The scope of these subsidies is also incredible. Of the 14.5 million Americans who have private health insurance purchased on insurance marketplaces, 13 million get these ACA subsidies. A lot of these are Americans working for small businesses which aren't mandated to cover employees like larger businesses.
These ARP subsidies were set to expire in 2023, reverting the premium caps to pre-2021 levels. Not only would this have led to less assistance to pay for health insurance for Americans, it would have also come at a time that premiums are expected to jump as much as 10% in 2023 for reasons ranging from normal healthcare spending trends and COVID-19 to inflation.
To address these concerns of sudden increases in the burden of health insurance costs, the Inflation Reduction Act extends the ARP subsidy expansions through 2025.
Budget estimates say that the cost of keeping these expanded subsidies will be far offset by changes to Medicare's prescription drug pricing model that will introduce cost savings, strengthened IRS enforcement, and higher corporate tax revenue.
What's the Issue
The last several months have been rather uncertain for Americans. Inflation and shaky consumer confidence conflict with reports of low unemployment. To put it simply, we don't really know how well the US economy will fare in the short-term.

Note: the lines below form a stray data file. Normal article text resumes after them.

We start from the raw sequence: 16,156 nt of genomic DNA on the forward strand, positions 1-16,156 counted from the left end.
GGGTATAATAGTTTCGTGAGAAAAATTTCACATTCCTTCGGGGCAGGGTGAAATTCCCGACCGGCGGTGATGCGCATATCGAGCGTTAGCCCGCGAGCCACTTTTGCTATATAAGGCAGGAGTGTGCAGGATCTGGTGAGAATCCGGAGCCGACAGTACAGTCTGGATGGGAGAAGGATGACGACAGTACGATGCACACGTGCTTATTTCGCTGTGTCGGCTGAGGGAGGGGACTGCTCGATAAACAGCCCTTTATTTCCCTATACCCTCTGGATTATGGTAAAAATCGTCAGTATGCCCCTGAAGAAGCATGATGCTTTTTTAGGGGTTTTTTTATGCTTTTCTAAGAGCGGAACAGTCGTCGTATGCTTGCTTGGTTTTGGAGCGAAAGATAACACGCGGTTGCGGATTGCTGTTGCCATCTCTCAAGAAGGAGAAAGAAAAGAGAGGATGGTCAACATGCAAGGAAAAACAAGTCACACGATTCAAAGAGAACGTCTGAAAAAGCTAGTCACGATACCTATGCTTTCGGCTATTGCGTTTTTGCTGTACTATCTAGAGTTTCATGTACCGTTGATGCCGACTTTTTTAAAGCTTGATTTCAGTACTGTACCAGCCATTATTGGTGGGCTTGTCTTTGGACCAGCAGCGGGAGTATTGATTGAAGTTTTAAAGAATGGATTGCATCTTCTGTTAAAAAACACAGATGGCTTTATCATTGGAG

The extensions of the ARP subsidies by the Inflation Reduction Act may be necessary to deliver financial aid to Americans who depend on the subsidies to afford health insurance.
However, if the bill becomes law and the subsidies are extended through 2025, what will happen then?
The use of these subsidies indicates that a great deal of Americans need help affording health insurance. It's not like small businesses can be expected to give coverage to employees like their larger counterparts. Many of these organizations would buckle from the weight of paying for employers' health plans if the employer mandate were expanded to all businesses.
There may not be the same inflationary pressures on the average American household, but the cost of healthcare is probably going to keep on increasing. A Penn Wharton budget estimate considered a scenario that the subsidy expansions would be permanent.
Even with such subsidy expansions made permanent, the predicted 10-year reduction in the federal budget goes from $248 to $89 billion dollars. The net savings are still significant, and it may be necessary to extend the subsidies beyond 2025. However, that is dozens of billions of dollars that could otherwise go to investment in technology, infrastructure, education, and other areas.
Aid is necessary right now to ensure Americans have an opportunity to get health coverage. However at the same time, we must aggressively take in the industry to identify where and why costs continue to balloon. Only after addressing the root cause of rising coverage costs can we unleash the true power of the billions poured into mediocre health coverage.